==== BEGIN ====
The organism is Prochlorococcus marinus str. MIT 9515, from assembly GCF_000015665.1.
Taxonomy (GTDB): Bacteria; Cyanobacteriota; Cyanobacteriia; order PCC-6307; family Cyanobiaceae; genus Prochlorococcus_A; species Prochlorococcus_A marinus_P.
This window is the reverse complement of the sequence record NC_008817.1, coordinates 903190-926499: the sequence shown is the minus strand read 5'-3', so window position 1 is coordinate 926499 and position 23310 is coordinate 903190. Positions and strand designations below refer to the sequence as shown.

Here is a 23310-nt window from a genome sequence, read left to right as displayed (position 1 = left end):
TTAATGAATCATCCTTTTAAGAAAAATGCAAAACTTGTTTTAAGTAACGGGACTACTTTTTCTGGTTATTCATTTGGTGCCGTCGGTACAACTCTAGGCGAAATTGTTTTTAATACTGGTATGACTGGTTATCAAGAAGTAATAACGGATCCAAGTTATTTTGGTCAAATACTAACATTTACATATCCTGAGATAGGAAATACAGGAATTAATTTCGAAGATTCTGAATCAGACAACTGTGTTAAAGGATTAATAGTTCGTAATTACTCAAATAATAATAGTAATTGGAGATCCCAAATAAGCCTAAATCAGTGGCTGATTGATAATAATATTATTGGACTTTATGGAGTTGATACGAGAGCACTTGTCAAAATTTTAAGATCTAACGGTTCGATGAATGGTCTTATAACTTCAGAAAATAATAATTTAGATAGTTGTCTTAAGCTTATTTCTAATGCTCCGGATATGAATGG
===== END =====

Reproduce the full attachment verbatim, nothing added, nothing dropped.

The organism is Prochlorococcus marinus str. MIT 9515, from assembly GCF_000015665.1.
Taxonomy (GTDB): Bacteria; Cyanobacteriota; Cyanobacteriia; order PCC-6307; family Cyanobiaceae; genus Prochlorococcus_A; species Prochlorococcus_A marinus_P.
This window is the reverse complement of the sequence record NC_008817.1, coordinates 903190-926499: the sequence shown is the minus strand read 5'-3', so window position 1 is coordinate 926499 and position 23310 is coordinate 903190. Positions and strand designations below refer to the sequence as shown.

Here is a 23310-nt window from a genome sequence, read left to right as displayed (position 1 = left end):
TTAATGAATCATCCTTTTAAGAAAAATGCAAAACTTGTTTTAAGTAACGGGACTACTTTTTCTGGTTATTCATTTGGTGCCGTCGGTACAACTCTAGGCGAAATTGTTTTTAATACTGGTATGACTGGTTATCAAGAAGTAATAACGGATCCAAGTTATTTTGGTCAAATACTAACATTTACATATCCTGAGATAGGAAATACAGGAATTAATTTCGAAGATTCTGAATCAGACAACTGTGTTAAAGGATTAATAGTTCGTAATTACTCAAATAATAATAGTAATTGGAGATCCCAAATAAGCCTAAATCAGTGGCTGATTGATAATAATATTATTGGACTTTATGGAGTTGATACGAGAGCACTTGTCAAAATTTTAAGATCTAACGGTTCGATGAATGGTCTTATAACTTCAGAAAATAATAATTTAGATAGTTGTCTTAAGCTTATTTCTAATGCTCCGGATATGAATGG